You have two questions regarding posterior foraminotomy. One is surgical technique and one has to do with indications.
Foraminotomy is performed for foraminal stenosis, the compression of a nerve root in the foramen from a herniated disc or bone spur. If the source of compression is a herniated disc, this disc fragment must be in the foramen and not under the cord in the front of the canal. If the fragment to too far forward, manipulation of the spinal cord to remove the fragment is necessary which in my opinion, puts the spinal cord at risk for injury.
If the compression is from a bone spur, there are two potential origins of the compressive spur; the facet or the uncovertebral joint. If the spur originates from the facet, then the foraminotomy will generally be successful as this procedure removes about 1/2 of the medial facet and obliterates this spur. If the spur however originates from the uncovertebral joint (which is more common), the bone spur cannot be removed completely and there are more failures from this procedure in this case. The reason is that the uncovertebral joint is in the anterior half of the spine and this procedure is posteriorly located which limits access to the spur.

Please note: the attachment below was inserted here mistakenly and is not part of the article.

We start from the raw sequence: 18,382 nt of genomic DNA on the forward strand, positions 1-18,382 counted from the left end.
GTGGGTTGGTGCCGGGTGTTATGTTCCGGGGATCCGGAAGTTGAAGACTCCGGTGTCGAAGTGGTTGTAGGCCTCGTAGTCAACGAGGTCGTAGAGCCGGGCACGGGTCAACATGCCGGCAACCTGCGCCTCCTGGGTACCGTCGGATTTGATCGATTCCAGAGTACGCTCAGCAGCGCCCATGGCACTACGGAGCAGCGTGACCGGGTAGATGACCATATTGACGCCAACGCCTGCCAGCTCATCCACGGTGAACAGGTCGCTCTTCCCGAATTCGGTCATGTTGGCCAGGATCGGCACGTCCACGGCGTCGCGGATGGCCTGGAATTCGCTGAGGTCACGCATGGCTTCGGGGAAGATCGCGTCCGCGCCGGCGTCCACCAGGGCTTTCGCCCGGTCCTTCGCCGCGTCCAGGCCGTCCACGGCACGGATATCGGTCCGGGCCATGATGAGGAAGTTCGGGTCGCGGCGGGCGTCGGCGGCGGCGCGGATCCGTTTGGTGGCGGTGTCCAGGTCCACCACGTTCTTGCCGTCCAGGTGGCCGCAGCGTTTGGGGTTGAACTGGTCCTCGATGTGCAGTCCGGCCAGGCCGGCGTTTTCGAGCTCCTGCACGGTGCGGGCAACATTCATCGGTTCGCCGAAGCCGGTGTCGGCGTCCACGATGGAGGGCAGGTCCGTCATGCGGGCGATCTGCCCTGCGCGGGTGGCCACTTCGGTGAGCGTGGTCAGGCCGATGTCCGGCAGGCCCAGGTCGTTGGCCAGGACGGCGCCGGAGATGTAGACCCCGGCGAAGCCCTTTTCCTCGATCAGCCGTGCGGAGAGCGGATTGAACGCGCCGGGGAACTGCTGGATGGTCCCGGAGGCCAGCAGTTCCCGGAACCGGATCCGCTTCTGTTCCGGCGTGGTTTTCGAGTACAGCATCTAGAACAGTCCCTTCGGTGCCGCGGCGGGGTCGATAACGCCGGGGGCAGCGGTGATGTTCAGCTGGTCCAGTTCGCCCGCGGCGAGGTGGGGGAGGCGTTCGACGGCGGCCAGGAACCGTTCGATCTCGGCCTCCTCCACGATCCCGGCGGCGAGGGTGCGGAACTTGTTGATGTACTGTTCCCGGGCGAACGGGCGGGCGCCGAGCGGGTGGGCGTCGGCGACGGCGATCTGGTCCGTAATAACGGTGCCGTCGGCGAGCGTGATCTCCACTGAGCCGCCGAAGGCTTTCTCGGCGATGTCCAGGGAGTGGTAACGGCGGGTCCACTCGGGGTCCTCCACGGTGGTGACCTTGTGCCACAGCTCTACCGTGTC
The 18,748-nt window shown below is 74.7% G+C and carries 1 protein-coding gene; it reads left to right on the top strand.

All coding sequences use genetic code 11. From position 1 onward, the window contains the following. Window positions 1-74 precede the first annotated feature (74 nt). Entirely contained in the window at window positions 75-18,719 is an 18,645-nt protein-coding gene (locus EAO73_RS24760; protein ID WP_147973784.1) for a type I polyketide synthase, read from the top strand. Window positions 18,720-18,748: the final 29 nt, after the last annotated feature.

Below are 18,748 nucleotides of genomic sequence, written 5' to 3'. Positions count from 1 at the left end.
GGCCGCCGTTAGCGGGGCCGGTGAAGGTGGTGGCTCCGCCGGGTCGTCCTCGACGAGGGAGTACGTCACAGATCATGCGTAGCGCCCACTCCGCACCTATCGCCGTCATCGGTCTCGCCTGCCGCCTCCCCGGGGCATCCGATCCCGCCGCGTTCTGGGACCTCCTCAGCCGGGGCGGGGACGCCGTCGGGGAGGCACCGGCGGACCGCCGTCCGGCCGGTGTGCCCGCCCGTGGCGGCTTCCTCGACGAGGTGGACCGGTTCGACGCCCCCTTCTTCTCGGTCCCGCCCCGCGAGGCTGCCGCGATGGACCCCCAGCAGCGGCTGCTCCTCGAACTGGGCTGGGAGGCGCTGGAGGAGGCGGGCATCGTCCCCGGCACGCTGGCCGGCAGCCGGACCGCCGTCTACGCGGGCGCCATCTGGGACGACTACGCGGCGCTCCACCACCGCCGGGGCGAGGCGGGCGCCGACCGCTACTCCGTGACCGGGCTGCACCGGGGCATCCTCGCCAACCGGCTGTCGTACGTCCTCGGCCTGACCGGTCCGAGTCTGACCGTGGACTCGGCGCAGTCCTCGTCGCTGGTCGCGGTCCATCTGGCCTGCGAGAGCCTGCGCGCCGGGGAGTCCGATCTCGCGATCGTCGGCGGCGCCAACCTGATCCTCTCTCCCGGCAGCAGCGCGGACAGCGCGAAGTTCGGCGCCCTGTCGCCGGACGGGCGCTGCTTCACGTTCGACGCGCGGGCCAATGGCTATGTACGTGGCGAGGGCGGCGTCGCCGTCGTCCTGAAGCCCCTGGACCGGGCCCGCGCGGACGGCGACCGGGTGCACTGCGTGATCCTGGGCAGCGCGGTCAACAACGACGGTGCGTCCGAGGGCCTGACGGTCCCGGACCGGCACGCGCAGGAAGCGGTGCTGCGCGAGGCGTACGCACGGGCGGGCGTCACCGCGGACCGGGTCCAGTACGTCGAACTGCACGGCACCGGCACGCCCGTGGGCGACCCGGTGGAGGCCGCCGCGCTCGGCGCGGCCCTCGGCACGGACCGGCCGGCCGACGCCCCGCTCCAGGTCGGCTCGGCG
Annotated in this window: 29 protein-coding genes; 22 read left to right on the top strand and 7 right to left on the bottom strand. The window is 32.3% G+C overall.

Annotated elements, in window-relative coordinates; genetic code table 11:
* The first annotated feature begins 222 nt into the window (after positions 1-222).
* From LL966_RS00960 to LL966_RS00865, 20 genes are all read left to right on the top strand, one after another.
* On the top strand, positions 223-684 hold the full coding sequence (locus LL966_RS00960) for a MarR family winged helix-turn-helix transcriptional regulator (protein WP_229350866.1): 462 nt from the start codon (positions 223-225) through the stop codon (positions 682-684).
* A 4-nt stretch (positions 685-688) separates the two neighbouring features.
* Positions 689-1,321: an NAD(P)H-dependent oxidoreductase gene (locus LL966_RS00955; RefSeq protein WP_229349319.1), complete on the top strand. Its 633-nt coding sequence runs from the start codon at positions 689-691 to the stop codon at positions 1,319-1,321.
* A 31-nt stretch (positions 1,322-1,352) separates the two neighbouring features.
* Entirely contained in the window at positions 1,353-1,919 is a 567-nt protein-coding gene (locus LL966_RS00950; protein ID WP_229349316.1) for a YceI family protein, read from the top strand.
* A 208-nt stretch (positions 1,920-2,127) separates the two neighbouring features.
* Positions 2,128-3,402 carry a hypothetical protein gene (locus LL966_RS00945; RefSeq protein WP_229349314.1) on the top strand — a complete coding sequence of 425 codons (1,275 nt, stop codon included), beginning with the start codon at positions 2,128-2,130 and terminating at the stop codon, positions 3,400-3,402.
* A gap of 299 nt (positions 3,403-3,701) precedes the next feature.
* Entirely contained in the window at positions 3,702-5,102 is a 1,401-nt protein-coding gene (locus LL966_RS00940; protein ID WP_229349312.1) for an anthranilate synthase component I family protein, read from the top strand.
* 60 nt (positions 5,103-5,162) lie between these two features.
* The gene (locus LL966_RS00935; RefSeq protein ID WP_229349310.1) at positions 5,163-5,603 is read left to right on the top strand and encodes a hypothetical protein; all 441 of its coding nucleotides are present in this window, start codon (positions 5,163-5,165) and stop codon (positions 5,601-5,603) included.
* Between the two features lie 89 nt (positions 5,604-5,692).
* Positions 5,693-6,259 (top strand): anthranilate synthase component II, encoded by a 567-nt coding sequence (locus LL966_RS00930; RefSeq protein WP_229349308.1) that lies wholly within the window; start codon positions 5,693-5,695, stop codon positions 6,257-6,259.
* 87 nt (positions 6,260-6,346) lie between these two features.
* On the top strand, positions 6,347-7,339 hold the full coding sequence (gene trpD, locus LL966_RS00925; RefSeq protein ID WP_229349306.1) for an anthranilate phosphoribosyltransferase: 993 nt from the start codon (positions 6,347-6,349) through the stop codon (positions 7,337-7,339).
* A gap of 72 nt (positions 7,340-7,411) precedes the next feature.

The procedure can be performed open or through a tube. I use the tube but any surgeon who performs this procedure without a tube will most likely have the same results. The endoscope is a small camera attached to the end of a wand. I use a microscope as there is more working room to see the global picture but there is nothing wrong with using an endoscope. Either technique should elicit the same results.
The key to this procedure is to make sure you have the correct diagnosis. I just saw a patient who had this procedure performed at another institution and had increasing pain after the procedure. The reason was that his pain originated from an arthritic facet and had nothing to do with his foraminal stenosis. Make sure the correct pain generator is identified (see section on diagnostic nerve and facet blocks).
Donald Corenman, MD, DC is a highly-regarded spine surgeon, considered an expert in the area of neck and back pain. Trained as both a Medical Doctor and Doctor of Chiropractic, Dr. Corenman earned academic appointments as Clinical Assistant Professor and Assistant Professor of Orthopaedic Surgery at the University of Colorado Health Sciences Center, and his research on spine surgery and rehabilitation has resulted in the publication of multiple peer-reviewed articles and two books.